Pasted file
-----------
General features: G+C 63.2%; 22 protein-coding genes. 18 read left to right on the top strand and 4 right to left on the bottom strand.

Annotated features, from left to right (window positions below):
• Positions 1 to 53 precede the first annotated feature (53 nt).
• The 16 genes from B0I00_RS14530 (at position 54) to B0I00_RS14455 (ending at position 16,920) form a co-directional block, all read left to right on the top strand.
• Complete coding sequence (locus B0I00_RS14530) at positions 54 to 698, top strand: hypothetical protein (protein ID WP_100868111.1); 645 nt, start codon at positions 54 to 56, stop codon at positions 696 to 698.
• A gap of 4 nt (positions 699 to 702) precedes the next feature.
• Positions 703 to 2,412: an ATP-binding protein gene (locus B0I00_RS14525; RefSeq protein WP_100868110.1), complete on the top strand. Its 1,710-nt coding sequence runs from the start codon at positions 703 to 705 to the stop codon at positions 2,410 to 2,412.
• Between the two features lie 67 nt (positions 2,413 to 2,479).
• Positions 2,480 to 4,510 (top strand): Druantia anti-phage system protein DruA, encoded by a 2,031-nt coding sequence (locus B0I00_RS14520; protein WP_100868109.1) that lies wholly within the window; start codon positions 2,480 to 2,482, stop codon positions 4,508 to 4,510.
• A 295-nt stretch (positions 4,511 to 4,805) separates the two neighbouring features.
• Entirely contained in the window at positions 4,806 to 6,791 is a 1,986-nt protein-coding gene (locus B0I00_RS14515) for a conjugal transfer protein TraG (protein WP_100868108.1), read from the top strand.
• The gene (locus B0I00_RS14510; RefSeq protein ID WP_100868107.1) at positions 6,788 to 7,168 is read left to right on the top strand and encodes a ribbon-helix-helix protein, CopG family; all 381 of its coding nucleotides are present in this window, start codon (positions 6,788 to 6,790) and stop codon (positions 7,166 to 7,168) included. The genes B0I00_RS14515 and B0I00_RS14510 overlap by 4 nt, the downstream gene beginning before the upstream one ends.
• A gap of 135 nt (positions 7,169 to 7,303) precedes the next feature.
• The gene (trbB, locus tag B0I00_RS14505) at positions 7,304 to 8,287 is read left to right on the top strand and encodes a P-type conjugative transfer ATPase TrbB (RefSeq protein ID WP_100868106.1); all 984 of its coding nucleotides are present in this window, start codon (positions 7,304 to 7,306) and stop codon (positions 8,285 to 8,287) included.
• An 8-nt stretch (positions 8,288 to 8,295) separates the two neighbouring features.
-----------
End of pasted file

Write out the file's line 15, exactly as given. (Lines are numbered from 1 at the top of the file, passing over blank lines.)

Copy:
• An 8-nt stretch (positions 8,288 to 8,295) separates the two neighbouring features.